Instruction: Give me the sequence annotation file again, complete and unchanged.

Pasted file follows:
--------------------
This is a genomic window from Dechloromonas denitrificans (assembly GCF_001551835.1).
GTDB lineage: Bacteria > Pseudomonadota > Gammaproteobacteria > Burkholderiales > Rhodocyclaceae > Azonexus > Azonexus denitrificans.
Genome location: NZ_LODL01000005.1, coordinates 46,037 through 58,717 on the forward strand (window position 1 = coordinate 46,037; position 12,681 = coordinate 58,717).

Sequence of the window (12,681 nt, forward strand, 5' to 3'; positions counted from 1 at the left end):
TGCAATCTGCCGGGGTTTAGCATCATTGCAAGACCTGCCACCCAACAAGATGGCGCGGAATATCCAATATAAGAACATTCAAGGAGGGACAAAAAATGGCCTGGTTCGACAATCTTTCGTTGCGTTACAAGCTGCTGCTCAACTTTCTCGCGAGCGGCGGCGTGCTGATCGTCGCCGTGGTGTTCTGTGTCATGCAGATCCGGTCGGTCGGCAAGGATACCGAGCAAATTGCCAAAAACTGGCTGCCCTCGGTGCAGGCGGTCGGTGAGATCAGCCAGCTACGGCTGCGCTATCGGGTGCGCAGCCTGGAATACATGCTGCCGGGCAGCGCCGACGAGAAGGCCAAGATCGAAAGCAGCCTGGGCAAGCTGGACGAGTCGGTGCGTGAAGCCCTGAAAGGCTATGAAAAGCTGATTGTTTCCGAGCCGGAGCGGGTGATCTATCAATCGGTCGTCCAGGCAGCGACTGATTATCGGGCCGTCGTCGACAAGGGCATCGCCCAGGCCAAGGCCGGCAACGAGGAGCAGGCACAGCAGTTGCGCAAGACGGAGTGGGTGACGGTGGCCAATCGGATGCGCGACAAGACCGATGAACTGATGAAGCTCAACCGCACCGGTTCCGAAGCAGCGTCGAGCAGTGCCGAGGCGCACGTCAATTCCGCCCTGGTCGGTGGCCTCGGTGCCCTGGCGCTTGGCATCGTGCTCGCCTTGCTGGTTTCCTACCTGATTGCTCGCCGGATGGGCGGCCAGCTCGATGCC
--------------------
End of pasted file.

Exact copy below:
This is a genomic window from Dechloromonas denitrificans (assembly GCF_001551835.1).
GTDB lineage: Bacteria > Pseudomonadota > Gammaproteobacteria > Burkholderiales > Rhodocyclaceae > Azonexus > Azonexus denitrificans.
Genome location: NZ_LODL01000005.1, coordinates 46,037 through 58,717 on the forward strand (window position 1 = coordinate 46,037; position 12,681 = coordinate 58,717).

Sequence of the window (12,681 nt, forward strand, 5' to 3'; positions counted from 1 at the left end):
TGCAATCTGCCGGGGTTTAGCATCATTGCAAGACCTGCCACCCAACAAGATGGCGCGGAATATCCAATATAAGAACATTCAAGGAGGGACAAAAAATGGCCTGGTTCGACAATCTTTCGTTGCGTTACAAGCTGCTGCTCAACTTTCTCGCGAGCGGCGGCGTGCTGATCGTCGCCGTGGTGTTCTGTGTCATGCAGATCCGGTCGGTCGGCAAGGATACCGAGCAAATTGCCAAAAACTGGCTGCCCTCGGTGCAGGCGGTCGGTGAGATCAGCCAGCTACGGCTGCGCTATCGGGTGCGCAGCCTGGAATACATGCTGCCGGGCAGCGCCGACGAGAAGGCCAAGATCGAAAGCAGCCTGGGCAAGCTGGACGAGTCGGTGCGTGAAGCCCTGAAAGGCTATGAAAAGCTGATTGTTTCCGAGCCGGAGCGGGTGATCTATCAATCGGTCGTCCAGGCAGCGACTGATTATCGGGCCGTCGTCGACAAGGGCATCGCCCAGGCCAAGGCCGGCAACGAGGAGCAGGCACAGCAGTTGCGCAAGACGGAGTGGGTGACGGTGGCCAATCGGATGCGCGACAAGACCGATGAACTGATGAAGCTCAACCGCACCGGTTCCGAAGCAGCGTCGAGCAGTGCCGAGGCGCACGTCAATTCCGCCCTGGTCGGTGGCCTCGGTGCCCTGGCGCTTGGCATCGTGCTCGCCTTGCTGGTTTCCTACCTGATTGCTCGCCGGATGGGCGGCCAGCTCGATGCC